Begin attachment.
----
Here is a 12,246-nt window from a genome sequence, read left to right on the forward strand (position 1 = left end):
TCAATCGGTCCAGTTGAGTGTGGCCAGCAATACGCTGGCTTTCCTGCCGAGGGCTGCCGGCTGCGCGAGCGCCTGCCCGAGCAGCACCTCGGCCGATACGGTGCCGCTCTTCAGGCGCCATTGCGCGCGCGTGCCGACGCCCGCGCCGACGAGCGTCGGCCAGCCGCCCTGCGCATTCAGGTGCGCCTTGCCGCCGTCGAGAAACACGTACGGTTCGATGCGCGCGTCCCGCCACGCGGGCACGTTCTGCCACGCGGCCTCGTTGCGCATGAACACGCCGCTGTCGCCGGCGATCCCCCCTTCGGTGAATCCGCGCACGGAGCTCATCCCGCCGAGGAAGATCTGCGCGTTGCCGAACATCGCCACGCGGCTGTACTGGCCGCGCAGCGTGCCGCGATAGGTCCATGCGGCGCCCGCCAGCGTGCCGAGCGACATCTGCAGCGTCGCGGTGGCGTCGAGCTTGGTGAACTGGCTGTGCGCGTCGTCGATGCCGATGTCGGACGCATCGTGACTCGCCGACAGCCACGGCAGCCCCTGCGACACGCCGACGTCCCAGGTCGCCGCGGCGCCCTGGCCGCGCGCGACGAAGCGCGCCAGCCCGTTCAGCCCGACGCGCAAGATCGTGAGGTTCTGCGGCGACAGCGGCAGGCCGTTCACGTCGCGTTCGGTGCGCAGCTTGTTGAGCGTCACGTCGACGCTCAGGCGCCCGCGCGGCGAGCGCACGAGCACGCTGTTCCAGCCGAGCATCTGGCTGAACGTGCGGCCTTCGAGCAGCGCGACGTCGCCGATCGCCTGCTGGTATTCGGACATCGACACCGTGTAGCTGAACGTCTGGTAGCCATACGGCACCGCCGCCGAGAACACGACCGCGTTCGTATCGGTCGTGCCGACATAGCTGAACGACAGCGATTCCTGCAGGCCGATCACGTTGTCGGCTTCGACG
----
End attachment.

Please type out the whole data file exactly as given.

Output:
Here is a 12,246-nt window from a genome sequence, read left to right on the forward strand (position 1 = left end):
TCAATCGGTCCAGTTGAGTGTGGCCAGCAATACGCTGGCTTTCCTGCCGAGGGCTGCCGGCTGCGCGAGCGCCTGCCCGAGCAGCACCTCGGCCGATACGGTGCCGCTCTTCAGGCGCCATTGCGCGCGCGTGCCGACGCCCGCGCCGACGAGCGTCGGCCAGCCGCCCTGCGCATTCAGGTGCGCCTTGCCGCCGTCGAGAAACACGTACGGTTCGATGCGCGCGTCCCGCCACGCGGGCACGTTCTGCCACGCGGCCTCGTTGCGCATGAACACGCCGCTGTCGCCGGCGATCCCCCCTTCGGTGAATCCGCGCACGGAGCTCATCCCGCCGAGGAAGATCTGCGCGTTGCCGAACATCGCCACGCGGCTGTACTGGCCGCGCAGCGTGCCGCGATAGGTCCATGCGGCGCCCGCCAGCGTGCCGAGCGACATCTGCAGCGTCGCGGTGGCGTCGAGCTTGGTGAACTGGCTGTGCGCGTCGTCGATGCCGATGTCGGACGCATCGTGACTCGCCGACAGCCACGGCAGCCCCTGCGACACGCCGACGTCCCAGGTCGCCGCGGCGCCCTGGCCGCGCGCGACGAAGCGCGCCAGCCCGTTCAGCCCGACGCGCAAGATCGTGAGGTTCTGCGGCGACAGCGGCAGGCCGTTCACGTCGCGTTCGGTGCGCAGCTTGTTGAGCGTCACGTCGACGCTCAGGCGCCCGCGCGGCGAGCGCACGAGCACGCTGTTCCAGCCGAGCATCTGGCTGAACGTGCGGCCTTCGAGCAGCGCGACGTCGCCGATCGCCTGCTGGTATTCGGACATCGACACCGTGTAGCTGAACGTCTGGTAGCCATACGGCACCGCCGCCGAGAACACGACCGCGTTCGTATCGGTCGTGCCGACATAGCTGAACGACAGCGATTCCTGCAGGCCGATCACGTTGTCGGCTTCGACG